Modern Egypt is a dream unfulfilled. Independence from Britain was supposed to usher in a glorious era in which Egypt would unite the Middle East under the banner of pan-Arabism. That dream died in 1967, when Egyptian forces suffered a catastrophic defeat in the Six Day War against Israel. Egypt's charismatic president Gamal Abdel Nasser resigned soon after, and in recent years Egyptians have lived under a notably corrupt and incompetent dictatorship propped up by billions of dollars in U.S. aid. It is an undignified fate for a country that once aspired to lead the Arab world.
For many years, Egypt's dreams crystallized in the person of Om Kalthoum (1904-75), a peasant girl who became the most celebrated Arab singer of the twentieth century. At the peak of her fame Om Kalthoum was capable of emptying the streets of major cities across the Arab world, as people rushed home and to coffeehouses to hear her sing on the radio. Om Kalthoum dominated Egyptian popular culture and even dictated the tempo of political life. Nasser used to schedule his speeches immediately after Om Kalthoum's monthly radio performances in order to reach the biggest possible audience. Her marathon live concerts put Phish and the Grateful Dead to shame. Om Kalthoum was capable of stretching a single song out for six hours or more, using her throaty, beautifully modulated contralto to weave endless improvisations on her great themes of love, loss and patriotism. Some four million frenzied fans attended her funeral in Cairo, which turned into a mass riot when the crowd seized her coffin and bore it off to a mosque that they considered to be her favorite. It was by all accounts one of the largest gatherings in human history.
Om Kalthoum's life is the stuff of legend, and now it is a fine novel. In I Loved You for Your Voice, the Egyptian journalist Sélim Nassib presents Om Kalthoum in the voice of Ahmed Rami, the poet who loved her in vain and wrote 137 of the 283 songs that she performed in her lifetime. A tale of romantic frustration and artistic fulfillment, sublimation on the grand scale: “My poetry expressed longing and that longing, in her throat, became the country's. Her voice caressed rage and pain, nostalgia for a world still to come, and which failed to come. Both of us. We reached our hands out to infinity to close them around pure desire, an empty core. Perhaps art is nothing more than the trace left by this absurd endeavor, certain to fail.”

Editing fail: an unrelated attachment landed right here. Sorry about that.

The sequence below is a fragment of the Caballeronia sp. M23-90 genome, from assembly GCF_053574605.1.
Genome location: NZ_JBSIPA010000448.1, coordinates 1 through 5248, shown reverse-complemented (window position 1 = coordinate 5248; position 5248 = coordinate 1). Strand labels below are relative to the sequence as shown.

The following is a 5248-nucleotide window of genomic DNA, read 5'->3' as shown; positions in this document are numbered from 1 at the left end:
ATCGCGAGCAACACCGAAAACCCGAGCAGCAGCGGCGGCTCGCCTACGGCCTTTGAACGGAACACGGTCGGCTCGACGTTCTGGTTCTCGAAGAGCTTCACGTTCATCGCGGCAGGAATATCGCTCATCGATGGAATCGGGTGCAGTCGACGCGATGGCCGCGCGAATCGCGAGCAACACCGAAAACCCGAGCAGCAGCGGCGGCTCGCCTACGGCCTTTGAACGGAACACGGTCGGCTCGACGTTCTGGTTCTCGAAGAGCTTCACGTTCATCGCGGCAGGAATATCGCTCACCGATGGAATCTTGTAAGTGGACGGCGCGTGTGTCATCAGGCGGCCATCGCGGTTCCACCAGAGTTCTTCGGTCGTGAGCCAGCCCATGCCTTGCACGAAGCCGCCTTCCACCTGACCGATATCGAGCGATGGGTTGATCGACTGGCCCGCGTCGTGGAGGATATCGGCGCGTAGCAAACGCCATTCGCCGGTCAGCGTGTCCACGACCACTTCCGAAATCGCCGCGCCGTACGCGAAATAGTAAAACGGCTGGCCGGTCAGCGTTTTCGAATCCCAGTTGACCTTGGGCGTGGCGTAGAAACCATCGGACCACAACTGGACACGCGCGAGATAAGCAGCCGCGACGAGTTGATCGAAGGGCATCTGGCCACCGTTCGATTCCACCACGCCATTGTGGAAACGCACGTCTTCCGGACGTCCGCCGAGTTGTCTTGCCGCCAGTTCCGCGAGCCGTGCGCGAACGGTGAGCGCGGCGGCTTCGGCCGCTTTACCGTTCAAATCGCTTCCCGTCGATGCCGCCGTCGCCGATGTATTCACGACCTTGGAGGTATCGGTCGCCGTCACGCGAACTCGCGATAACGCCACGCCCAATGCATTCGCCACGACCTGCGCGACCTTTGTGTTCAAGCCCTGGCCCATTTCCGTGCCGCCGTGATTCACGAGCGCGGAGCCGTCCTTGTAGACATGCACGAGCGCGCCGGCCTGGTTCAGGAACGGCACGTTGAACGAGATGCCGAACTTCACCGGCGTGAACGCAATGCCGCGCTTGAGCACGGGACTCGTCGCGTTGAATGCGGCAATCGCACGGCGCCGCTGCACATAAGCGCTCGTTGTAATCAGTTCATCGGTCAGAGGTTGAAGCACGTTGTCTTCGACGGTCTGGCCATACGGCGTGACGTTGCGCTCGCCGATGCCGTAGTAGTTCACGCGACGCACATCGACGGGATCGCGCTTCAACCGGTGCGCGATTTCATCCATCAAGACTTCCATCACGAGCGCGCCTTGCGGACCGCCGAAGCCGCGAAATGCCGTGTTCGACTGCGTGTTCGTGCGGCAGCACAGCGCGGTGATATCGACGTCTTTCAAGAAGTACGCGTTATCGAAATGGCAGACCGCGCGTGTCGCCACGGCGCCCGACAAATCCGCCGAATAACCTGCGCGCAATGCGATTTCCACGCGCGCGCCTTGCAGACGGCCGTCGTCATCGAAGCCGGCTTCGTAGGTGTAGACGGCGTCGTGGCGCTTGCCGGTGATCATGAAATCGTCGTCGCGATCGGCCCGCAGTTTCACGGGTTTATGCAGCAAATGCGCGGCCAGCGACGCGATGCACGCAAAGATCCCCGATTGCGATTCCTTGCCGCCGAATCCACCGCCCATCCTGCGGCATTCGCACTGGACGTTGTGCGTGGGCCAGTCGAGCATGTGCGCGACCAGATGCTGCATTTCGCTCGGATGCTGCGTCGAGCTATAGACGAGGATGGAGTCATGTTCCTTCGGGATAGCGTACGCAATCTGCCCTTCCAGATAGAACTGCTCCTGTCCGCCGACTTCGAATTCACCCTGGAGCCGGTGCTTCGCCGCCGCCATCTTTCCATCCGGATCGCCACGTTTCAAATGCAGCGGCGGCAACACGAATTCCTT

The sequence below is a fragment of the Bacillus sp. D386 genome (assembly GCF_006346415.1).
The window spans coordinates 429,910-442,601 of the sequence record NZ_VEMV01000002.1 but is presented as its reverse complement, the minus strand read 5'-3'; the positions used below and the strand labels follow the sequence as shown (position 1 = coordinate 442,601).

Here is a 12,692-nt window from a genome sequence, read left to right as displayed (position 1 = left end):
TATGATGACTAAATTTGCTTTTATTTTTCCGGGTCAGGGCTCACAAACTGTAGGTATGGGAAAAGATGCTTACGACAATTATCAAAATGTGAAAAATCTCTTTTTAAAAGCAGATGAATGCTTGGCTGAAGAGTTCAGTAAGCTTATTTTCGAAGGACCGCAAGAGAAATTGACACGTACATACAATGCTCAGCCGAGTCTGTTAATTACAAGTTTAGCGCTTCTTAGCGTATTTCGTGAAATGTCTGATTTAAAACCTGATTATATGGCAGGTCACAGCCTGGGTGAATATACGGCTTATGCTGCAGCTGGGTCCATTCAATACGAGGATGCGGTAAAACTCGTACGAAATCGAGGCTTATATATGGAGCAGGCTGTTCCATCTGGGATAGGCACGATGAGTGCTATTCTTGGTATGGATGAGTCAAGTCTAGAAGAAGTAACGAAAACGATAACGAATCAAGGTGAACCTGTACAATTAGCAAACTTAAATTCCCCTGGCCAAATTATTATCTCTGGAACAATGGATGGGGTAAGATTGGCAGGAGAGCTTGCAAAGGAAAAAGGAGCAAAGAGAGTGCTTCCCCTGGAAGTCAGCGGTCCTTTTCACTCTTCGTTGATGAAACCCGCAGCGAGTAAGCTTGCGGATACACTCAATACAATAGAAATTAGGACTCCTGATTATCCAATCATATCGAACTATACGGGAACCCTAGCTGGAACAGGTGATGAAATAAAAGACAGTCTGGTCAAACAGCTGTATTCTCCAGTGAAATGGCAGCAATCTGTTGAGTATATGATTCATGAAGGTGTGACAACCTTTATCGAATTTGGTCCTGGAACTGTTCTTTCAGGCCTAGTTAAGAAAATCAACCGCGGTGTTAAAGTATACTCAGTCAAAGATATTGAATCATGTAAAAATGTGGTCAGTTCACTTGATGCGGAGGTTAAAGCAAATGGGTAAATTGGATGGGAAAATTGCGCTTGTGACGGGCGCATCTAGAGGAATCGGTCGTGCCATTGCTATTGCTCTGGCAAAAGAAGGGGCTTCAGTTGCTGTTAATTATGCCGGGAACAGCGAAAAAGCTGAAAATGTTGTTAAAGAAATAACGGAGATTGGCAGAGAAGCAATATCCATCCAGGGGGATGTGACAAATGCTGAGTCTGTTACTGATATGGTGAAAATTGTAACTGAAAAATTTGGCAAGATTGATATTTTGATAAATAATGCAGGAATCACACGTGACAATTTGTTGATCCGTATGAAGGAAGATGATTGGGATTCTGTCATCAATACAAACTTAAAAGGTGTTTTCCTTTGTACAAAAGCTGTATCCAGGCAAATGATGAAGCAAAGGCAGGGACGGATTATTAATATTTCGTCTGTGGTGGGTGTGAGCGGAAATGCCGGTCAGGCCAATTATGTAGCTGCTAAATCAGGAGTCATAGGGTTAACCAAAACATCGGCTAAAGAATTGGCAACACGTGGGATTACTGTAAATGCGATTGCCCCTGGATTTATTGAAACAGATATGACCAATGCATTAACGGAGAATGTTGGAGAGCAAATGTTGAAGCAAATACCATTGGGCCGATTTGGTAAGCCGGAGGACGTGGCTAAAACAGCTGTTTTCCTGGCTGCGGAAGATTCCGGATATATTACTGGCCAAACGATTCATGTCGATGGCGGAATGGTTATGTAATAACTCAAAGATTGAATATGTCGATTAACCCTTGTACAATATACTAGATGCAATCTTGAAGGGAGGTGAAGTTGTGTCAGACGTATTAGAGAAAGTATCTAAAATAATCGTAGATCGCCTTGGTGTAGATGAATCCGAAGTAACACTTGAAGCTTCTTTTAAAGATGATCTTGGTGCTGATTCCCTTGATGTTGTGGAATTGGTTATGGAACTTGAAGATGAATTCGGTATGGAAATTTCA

Rami worked with Om Kalthoum from the 1920s until just before her death. Nassib sets their relationship against the unfolding history of modern Egypt, from the last years of British colonialism, through the early euphoria of independence, ending in the political exhaustion of the 1970s, when the pan-Arab fantasy finally petered out. In the last pages of the novel (deftly translated by Alison Anderson), he traces the emergence of today's international jihadi movement to the rage of an Arab underclass that once embraced the more hopeful visions of Nasser and Om Kalthoum: “They wanted to eradicate the sin all at once, no one left alive, just bodies laid out, radical suppression, therapy through the void. They are the past, seeking to wipe the slate clean.”
Nasser's dream of Arab unity never amounted to much: Egypt and Syria merged under his leadership in 1958, but the union collapsed in acrimony after only three years. By contrast, Ahmed Rami's love for Om Kalthoum lasted for more than fifty years, and their collaboration produced an enduring body of work. Om Kalthoum's recordings outsell most living artists in the Arab world, and you can still hear her beautiful voice in the coffeehouses of Egypt and Damascus. In this dream at least, the Arabs have not been disappointed.
Richard McGill Murphy is a senior editor at Fortune Small Business magazine, covering technology and politics.